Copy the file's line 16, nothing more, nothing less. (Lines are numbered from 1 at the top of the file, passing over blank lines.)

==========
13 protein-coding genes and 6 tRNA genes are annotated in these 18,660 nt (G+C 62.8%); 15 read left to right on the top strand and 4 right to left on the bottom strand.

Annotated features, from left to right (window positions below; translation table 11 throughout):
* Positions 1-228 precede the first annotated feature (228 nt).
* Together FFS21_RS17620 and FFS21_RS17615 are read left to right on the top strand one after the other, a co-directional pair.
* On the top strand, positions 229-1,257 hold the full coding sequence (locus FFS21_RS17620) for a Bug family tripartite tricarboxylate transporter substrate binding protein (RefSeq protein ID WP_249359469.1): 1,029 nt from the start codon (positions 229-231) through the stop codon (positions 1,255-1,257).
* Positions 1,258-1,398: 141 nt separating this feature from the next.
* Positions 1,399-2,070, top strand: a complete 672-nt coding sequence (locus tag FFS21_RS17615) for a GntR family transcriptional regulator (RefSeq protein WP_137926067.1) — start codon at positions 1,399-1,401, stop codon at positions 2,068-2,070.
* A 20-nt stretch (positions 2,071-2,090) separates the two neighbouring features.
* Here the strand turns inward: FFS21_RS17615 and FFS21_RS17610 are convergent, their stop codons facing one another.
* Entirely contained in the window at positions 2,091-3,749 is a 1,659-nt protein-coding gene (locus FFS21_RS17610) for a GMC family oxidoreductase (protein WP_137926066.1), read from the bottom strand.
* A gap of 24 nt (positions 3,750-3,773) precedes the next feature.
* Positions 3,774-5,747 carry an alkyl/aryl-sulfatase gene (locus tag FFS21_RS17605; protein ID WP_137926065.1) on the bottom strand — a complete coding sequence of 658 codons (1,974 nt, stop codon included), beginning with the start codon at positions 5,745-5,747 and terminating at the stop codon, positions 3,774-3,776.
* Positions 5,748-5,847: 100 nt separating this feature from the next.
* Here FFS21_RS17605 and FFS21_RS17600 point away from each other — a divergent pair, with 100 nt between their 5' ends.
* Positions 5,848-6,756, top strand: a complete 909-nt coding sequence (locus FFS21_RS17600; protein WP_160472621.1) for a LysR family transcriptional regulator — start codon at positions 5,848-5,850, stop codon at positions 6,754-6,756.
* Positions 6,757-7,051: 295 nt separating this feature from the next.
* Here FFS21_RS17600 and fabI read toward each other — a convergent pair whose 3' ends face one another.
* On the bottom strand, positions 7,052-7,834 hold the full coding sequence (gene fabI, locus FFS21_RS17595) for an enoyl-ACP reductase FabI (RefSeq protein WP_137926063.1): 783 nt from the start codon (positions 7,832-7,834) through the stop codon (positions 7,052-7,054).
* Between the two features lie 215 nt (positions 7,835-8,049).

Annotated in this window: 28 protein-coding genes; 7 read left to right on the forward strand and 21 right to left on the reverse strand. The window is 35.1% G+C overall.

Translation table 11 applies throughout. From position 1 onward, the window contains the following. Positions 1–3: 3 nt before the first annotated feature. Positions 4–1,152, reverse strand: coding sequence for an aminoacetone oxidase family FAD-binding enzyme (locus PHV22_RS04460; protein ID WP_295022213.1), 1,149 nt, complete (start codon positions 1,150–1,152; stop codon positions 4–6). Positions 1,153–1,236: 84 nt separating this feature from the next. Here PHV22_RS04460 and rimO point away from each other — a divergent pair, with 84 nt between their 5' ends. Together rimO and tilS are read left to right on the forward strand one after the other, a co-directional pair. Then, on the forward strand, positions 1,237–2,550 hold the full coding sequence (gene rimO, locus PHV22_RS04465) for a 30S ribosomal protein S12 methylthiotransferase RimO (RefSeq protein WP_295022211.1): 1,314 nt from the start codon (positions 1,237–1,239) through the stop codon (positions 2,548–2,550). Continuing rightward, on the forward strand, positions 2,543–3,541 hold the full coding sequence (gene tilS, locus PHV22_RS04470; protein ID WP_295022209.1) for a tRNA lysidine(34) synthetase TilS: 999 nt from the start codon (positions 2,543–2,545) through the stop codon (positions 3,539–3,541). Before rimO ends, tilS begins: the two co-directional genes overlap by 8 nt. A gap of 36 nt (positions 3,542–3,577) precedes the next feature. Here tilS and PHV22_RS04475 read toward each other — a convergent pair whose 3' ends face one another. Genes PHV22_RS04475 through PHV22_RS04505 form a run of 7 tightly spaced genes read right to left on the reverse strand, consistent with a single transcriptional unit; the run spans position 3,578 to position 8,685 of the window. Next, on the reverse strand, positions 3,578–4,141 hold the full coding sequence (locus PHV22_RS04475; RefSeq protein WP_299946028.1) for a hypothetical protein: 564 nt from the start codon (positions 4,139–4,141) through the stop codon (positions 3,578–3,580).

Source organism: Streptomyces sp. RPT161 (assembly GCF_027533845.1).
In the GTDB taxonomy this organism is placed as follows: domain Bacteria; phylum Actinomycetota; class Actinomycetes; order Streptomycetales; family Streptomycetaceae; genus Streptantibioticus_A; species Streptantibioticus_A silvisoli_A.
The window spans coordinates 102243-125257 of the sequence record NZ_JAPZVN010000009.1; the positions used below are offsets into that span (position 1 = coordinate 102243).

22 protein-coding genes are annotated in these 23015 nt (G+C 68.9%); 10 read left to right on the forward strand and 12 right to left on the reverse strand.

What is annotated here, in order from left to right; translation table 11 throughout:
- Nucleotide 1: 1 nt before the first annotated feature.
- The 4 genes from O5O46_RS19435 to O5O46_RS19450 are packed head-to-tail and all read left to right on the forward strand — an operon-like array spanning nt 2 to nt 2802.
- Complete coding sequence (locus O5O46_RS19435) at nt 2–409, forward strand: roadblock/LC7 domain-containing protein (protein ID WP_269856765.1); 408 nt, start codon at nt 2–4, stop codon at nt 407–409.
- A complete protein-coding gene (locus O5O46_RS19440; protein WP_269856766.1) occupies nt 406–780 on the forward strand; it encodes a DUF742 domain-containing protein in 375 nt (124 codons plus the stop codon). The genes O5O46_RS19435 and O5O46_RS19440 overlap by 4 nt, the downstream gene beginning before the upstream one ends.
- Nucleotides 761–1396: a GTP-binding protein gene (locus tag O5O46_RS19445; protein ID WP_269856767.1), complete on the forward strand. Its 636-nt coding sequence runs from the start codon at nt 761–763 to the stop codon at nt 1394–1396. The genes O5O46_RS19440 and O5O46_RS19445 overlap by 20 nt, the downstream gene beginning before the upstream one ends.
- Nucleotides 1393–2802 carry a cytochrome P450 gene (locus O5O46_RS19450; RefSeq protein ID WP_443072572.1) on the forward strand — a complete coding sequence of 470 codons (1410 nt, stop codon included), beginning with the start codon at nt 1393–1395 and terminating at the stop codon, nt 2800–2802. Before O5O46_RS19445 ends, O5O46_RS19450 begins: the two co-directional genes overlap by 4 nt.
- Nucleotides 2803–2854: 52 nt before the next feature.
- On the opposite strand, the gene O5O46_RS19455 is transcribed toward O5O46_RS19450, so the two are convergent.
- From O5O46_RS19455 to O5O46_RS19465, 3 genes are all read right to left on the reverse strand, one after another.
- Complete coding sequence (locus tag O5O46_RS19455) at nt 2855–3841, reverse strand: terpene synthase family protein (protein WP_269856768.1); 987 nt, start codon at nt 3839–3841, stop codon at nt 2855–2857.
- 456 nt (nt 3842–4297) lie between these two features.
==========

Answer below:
* Positions 6,757-7,051: 295 nt separating this feature from the next.